Racial Inequalities In The Criminal Justice System

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There is significant evidence supporting racial inequalities dealing with incarceration and the mass effects of discrimination against minority communities. There is also evidence supporting negative effects to these communities, contributing more greatly into incarceration, unemployment, and educational systems.

Things that will be looked at are as follows. How discrimination tie into incarceration rates. Why minorities are more likely to receive longer and harsher sentencing and punishments than non-minorities. How false accusations tie into discrimination of minorities. How the criminal justice system is stacked against minorities. Lastly, how are communities both directly and indirectly effected by the results of incarcerations.According to the United States Sentencing Commission, it is said that “As long as the individuals in each group are treated fairly, average group differences simply reflect differences in the characteristics of the individuals who comprise each group.” (USSC, 2004) From this I see it to be if the individuals being charged are receiving the same sentencing that similar others of that group or race are, that it is fair on that standard, however this has no correlation between different groups or races. This doesn’t justify difference between races receiving similar sentencing for the same charges. Continuing this, the USSC looks at the differences between the “three major racial and ethnic groups from 1984 to 2001” (USSC, 2004) They then states that “While the majority of federal offenders were White, minorities dominate the federal criminal docket” (USSC, 2004) There are more Caucasian federal offenders, but minorities are more likely to receive sentencing, more likely to receive harsher sentencing.

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USSC leads into ‘Fair Differentiation’ in which it said, ‘Discrimination’ being “Offenders receive different treatment based on their race, ethnicity, gender and other forbidden factors” as well as ‘Unsupportable adverse impact’ being “Offenders receive different treatment based on sentencing rules that are not clearly needed to achieve the purposes of sentencing” (USSC, 2004) That being said, minority groups are more likely to receive bias sentencing (more likely to be convicted) compared to that of non-minority groups. There are data misinterpretations due to mandatory minimum statutes. According to USSCs research, “conviction under a mandatory minimum statute has no effect in cases above minimum penalty but forces judges to impose higher penalties required” (USSC, 2004) Due to minimum sentencing, a judge can only go so low when sentencing individuals. Many of these cases are against minorities. “mandatory minimum penalties disproportionately apply to minority offenders” (USSC, 2004) This effectively stacking the odds against minorities when sentencing.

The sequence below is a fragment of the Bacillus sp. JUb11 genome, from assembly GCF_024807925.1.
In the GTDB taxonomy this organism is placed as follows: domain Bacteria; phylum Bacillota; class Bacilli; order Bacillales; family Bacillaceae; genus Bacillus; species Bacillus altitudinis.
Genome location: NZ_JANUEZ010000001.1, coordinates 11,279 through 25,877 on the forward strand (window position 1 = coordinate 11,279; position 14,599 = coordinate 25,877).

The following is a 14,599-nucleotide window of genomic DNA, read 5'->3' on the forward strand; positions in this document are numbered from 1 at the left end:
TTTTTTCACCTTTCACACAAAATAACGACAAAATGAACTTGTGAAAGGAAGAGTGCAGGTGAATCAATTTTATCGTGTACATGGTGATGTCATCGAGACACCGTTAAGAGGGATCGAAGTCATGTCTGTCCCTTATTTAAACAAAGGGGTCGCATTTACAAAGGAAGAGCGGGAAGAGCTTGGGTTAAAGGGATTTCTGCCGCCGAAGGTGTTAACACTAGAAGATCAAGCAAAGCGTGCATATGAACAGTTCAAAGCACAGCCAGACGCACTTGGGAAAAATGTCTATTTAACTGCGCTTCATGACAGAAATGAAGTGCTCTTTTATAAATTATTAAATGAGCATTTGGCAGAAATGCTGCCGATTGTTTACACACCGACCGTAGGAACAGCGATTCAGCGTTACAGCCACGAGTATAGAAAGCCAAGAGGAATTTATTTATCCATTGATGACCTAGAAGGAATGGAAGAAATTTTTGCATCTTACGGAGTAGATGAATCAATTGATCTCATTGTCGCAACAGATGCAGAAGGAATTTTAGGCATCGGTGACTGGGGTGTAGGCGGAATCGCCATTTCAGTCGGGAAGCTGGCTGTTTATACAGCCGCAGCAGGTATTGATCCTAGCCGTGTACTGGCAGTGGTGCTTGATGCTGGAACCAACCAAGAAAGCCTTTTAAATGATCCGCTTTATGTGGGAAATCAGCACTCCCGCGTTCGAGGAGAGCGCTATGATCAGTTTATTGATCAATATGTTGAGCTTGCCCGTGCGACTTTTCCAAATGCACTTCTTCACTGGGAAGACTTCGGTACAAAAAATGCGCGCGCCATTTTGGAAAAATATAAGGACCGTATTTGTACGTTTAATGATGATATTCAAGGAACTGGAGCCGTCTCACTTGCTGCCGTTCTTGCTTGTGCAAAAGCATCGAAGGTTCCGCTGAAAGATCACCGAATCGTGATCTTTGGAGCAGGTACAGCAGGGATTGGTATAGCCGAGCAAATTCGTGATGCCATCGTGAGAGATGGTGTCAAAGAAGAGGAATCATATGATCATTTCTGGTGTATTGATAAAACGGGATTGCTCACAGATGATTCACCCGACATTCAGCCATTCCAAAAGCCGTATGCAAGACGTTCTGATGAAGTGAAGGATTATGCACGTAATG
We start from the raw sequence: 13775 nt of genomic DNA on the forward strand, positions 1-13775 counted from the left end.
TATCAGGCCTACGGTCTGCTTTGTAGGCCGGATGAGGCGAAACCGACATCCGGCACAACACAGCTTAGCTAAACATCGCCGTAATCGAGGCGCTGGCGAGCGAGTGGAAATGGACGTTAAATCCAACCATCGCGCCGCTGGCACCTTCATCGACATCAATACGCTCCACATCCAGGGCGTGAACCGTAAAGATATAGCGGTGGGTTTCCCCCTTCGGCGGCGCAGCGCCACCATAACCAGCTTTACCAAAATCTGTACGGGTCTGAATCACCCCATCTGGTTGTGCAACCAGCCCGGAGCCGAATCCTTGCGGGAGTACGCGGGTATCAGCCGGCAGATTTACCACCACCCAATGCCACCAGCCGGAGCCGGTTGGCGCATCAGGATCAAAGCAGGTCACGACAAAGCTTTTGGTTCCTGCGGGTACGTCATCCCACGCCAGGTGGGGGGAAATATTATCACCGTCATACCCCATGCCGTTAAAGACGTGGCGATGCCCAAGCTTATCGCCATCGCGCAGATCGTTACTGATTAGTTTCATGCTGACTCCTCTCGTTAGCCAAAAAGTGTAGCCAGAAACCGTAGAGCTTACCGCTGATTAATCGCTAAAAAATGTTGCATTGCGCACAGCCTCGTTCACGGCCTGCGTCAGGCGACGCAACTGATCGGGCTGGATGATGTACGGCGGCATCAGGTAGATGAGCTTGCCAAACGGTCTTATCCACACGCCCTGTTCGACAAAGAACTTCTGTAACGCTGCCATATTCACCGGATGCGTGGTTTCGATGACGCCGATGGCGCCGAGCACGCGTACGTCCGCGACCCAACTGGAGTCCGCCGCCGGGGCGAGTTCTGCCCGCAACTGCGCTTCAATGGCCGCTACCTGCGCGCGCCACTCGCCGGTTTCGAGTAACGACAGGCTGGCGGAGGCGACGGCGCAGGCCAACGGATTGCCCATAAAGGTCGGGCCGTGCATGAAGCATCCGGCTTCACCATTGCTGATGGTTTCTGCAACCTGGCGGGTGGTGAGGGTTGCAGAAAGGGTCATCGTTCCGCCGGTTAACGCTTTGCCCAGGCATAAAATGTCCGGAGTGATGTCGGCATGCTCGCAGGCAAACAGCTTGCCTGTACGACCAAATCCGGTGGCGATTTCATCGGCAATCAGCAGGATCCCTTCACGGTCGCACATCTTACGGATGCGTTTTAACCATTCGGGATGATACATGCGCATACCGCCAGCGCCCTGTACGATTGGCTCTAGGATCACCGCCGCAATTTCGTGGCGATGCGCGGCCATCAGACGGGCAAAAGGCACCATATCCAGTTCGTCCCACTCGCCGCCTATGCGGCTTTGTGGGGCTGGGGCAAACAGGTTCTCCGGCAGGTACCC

Based on some statistics that USSC have displayed, dealing with drug charges, “The odds of a black offender being sentenced to imprisonment are about 20 percent higher than that of a White offender, and the odds of a Hispanic offender are about 40 percent higher” (USSC, 2004) This could directly be related to the previous paragraph where minimum penalties are applied to offenders. In similar correlations, “Findings indicate that all types of Hispanic [and Black] offenders are placed above the minimum required sentence more frequently than similar White offenders or receive lesser reductions.” (USSC, 2004) Overall minorities receive longer sentencing above that of minimum more often than that of non-minorities. In the sentencing of drug trafficking, “Whites receive reductions three percent larger than blacks and five percent larger than Hispanics” (USSC, 2004) This is one of many indications that prove there is bias racial sentencing.

In specific cases dealing with certain contraband, drug trafficking for instance, there is a great difference in sentencing. That being said, “the current gap is 92.1 months for blacks compared to the 57.9 months for whites with a reduction of 17.8 months” (USSC, 2004) There is a 34.2 month difference between black and white offenders based on the same crimes. According to The Sentencing Project, “African Americans are more likely than white Americans to be arrested; more likely to be convicted; and more likely to experience lengthy prison sentences,” in which they lead into “African-American adults are 5.9 times as likely to be incarcerated and Hispanics 3.1 times as likely than whites” (The Sentencing Project, 2018) That being said, the differences dealing with incarceration between the different races is disproportional.